Interior designer Will Joyner’s Southwest Waterfront studio is the ultimate bachelor pad.
When the 53-year-old bought the place in 2006, he was drawn to it for its proximity to the Metro and some of his favorite spots like the National Gallery of Art, the Air and Space Museum, and the Hirshhorn. Now, of course, it’s also a few minutes’ walk away from the Wharf, with all of its restaurants, bars, and shops. “I’ve watched the neighborhood blossom over the years to become one of the District’s most sought-after places to live,” he says.
Joyner packs a lot of glam into the 485-square-foot home—a bonus of living in a small space. “You can spend a little more on things that you love and really want,” he says, “as opposed to compromising on the quality of a piece by stretching the budget to furnish a four- or five-room house.”
Inside, portraits of James Bond and Diana Ross line the walls, and Joyner often invites friends over for what he calls his “famous” cocktails. “I like to think of my space as a sexy hotel suite that I just happen to spend every night in.”
Who lives there: Will Joyner, 53.
Approximate square-feet: 485 square feet.
Number of beds: Zero (studio).
Number of bathrooms: One.
Favorite piece of furniture: It’s a three-way tie: The pair of stainless steel-and-cream vinyl director chairs, the vintage 1970s chrome-and-glass cocktail table (found at the Chelsea Flea Market), and the pair of black leather Nico swivel chairs.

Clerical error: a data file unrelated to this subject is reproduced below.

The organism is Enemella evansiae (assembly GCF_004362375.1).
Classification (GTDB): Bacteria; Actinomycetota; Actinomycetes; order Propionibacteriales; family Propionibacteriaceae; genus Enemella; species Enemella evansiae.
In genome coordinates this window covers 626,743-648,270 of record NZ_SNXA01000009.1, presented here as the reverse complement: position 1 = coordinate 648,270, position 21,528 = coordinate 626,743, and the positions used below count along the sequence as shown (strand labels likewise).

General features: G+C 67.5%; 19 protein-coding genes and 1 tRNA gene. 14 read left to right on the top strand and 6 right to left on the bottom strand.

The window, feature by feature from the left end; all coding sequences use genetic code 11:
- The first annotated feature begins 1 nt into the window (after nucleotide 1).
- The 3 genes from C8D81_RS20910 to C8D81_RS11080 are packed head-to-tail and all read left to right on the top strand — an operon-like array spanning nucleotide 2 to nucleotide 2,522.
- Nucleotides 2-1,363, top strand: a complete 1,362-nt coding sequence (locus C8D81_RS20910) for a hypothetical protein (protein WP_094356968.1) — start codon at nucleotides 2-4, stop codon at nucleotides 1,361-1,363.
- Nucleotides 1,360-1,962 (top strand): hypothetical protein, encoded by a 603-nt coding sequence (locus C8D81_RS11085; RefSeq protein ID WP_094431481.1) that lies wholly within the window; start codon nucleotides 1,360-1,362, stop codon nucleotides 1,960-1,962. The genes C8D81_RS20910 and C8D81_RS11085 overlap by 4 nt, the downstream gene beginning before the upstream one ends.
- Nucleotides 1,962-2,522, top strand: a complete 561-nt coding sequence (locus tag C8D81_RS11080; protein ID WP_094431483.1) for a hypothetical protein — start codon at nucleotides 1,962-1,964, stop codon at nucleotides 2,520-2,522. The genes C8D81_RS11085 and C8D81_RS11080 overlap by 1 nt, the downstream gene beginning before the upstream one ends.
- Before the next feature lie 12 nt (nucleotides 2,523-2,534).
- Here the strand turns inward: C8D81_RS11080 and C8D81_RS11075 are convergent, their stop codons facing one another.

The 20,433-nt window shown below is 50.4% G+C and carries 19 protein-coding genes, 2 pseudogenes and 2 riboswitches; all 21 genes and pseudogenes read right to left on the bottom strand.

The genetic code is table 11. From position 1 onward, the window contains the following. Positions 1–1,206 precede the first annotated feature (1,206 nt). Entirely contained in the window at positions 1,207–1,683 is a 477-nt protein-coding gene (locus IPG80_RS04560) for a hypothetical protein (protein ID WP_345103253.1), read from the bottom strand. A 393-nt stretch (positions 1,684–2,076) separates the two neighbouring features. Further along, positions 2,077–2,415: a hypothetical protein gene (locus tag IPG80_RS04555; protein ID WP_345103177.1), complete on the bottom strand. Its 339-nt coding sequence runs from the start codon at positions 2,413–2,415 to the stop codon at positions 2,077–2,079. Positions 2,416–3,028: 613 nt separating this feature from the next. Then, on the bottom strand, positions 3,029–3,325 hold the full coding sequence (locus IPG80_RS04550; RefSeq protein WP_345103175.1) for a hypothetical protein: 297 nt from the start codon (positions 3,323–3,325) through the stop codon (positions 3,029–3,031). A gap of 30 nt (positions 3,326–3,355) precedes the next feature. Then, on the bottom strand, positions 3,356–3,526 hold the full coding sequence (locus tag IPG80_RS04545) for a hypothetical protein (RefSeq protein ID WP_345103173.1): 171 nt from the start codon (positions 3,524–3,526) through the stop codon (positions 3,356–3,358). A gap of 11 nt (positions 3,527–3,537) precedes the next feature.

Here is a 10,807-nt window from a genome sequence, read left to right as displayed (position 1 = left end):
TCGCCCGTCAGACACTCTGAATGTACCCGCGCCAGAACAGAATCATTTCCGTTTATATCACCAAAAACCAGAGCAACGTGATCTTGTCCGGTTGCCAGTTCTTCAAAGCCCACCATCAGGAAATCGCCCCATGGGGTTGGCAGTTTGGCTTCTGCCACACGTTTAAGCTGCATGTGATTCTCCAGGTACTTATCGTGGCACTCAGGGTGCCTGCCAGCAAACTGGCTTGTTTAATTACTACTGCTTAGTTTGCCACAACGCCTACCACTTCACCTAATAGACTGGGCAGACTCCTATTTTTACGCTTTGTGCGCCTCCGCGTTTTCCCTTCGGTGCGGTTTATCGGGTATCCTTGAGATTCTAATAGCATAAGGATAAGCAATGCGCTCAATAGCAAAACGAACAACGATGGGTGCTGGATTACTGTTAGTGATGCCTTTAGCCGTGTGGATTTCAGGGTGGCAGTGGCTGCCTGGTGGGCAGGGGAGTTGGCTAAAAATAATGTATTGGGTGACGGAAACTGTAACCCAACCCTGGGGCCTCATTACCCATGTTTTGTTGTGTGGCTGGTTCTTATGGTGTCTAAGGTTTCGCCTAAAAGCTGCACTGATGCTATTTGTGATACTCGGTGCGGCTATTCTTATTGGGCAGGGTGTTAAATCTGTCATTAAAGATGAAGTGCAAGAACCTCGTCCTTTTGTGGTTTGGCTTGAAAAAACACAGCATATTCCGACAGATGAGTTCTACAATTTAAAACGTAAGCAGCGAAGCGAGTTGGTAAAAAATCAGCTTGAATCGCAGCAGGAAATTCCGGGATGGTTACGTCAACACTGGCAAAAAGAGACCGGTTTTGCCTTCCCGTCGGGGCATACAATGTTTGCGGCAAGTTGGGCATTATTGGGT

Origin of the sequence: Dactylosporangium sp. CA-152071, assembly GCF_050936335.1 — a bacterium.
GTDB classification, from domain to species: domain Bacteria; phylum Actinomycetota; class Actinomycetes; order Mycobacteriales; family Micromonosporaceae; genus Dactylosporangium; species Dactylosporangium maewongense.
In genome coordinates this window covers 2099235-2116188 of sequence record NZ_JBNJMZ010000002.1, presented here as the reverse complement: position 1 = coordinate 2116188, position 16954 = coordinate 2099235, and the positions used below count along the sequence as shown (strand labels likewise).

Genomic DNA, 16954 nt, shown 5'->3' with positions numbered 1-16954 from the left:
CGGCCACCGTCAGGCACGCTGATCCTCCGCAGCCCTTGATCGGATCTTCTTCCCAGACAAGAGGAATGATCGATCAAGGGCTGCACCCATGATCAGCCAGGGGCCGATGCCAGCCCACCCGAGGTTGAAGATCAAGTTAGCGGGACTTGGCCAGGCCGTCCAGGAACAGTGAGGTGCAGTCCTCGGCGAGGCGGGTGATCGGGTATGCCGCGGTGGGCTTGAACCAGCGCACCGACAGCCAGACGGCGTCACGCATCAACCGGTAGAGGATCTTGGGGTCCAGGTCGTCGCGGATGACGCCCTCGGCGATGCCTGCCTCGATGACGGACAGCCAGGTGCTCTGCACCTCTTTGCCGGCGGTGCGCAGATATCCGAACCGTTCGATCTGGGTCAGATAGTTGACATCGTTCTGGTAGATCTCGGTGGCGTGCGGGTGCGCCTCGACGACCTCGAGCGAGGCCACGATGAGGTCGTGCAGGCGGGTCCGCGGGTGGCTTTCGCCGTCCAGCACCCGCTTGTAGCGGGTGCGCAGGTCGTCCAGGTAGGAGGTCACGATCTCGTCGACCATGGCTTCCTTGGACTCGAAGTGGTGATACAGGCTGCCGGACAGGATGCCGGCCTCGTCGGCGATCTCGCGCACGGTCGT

Favorite home interior store: Mitchell Gold + Bob Williams, For Your Eyes Only, GoodWood, and Miss Pixie’s. “I love mixing the old with the new!”
Favorite DIY: “I’m a huge fan of the works of the artist Franz Kline, so I created my own, which proudly hangs in my dressing area. I also created the large piece of art that hangs on the wall beside my desk.”
Splurge: The zebra skin rug (yes, it’s real).
Steal: The 1970s vintage coffee table. He paid $150 for it in 2000, and has recently seen similar versions going for $1,000-plus on eBay.
Design advice: “Try to make sure there’s something interesting to see from every vantage point in your space,” says Joyner. “Don’t be afraid to experiment, especially with things that are inexpensive to change, like painting the walls a dark or bold color or changing up the furniture layout.”